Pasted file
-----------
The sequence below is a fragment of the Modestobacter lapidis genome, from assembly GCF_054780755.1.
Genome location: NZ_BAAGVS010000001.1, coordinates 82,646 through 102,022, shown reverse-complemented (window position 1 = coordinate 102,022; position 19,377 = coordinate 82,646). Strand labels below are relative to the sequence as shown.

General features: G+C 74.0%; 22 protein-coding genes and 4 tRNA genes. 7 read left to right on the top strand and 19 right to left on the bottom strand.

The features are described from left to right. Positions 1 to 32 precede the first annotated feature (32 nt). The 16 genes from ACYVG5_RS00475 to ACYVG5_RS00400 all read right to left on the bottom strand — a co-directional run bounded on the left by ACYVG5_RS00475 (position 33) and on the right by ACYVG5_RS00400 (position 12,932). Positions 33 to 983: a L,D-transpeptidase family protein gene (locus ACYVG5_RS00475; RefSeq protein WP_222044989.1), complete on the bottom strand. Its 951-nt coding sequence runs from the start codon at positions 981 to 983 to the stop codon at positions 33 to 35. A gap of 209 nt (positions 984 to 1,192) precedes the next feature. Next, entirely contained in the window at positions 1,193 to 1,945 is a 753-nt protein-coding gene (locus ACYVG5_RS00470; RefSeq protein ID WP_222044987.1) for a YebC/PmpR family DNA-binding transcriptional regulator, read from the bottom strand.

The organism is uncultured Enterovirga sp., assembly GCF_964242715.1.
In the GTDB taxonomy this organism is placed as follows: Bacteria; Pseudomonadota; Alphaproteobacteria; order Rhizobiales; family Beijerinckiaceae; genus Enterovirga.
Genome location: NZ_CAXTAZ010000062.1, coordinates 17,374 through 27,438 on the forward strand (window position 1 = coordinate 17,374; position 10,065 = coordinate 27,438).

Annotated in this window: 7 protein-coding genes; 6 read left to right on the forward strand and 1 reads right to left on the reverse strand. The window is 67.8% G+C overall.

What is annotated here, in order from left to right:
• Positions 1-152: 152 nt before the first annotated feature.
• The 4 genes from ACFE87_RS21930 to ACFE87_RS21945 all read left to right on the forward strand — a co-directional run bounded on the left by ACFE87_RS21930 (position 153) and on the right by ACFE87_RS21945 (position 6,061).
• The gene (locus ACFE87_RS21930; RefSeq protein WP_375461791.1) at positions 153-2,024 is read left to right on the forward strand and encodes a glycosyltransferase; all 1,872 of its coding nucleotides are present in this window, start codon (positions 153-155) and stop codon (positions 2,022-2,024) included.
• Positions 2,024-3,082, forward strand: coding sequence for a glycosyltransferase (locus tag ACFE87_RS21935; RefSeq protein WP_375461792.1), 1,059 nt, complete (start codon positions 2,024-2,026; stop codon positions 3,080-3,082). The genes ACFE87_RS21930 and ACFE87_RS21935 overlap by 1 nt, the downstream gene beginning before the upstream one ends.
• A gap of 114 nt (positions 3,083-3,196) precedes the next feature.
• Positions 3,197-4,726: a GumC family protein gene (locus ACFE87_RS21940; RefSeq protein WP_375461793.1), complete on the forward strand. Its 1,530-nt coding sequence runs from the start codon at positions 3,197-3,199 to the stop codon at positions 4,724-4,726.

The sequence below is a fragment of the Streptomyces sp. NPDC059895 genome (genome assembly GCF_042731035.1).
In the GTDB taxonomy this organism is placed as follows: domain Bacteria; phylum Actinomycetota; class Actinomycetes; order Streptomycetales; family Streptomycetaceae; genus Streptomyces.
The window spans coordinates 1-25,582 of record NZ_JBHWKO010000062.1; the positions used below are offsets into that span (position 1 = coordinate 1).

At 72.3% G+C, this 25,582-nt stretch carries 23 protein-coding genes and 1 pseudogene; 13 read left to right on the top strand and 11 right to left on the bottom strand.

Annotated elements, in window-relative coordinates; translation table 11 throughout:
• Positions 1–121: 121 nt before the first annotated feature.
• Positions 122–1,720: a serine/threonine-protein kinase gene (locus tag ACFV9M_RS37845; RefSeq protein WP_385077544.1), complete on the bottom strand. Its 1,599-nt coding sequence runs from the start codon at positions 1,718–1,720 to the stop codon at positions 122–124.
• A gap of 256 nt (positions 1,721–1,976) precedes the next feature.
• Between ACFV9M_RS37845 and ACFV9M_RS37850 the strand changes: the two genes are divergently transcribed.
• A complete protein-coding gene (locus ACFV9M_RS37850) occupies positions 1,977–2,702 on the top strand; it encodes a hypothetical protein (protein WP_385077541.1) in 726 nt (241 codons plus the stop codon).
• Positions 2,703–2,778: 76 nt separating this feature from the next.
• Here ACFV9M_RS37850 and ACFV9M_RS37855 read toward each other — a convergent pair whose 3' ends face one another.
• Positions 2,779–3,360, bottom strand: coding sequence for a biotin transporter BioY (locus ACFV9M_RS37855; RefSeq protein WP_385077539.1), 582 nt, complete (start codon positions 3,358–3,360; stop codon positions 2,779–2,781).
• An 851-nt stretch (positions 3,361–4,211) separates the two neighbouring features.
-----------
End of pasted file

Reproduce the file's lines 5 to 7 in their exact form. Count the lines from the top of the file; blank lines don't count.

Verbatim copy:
The organism is uncultured Enterovirga sp., assembly GCF_964242715.1.
In the GTDB taxonomy this organism is placed as follows: Bacteria; Pseudomonadota; Alphaproteobacteria; order Rhizobiales; family Beijerinckiaceae; genus Enterovirga.
Genome location: NZ_CAXTAZ010000062.1, coordinates 17,374 through 27,438 on the forward strand (window position 1 = coordinate 17,374; position 10,065 = coordinate 27,438).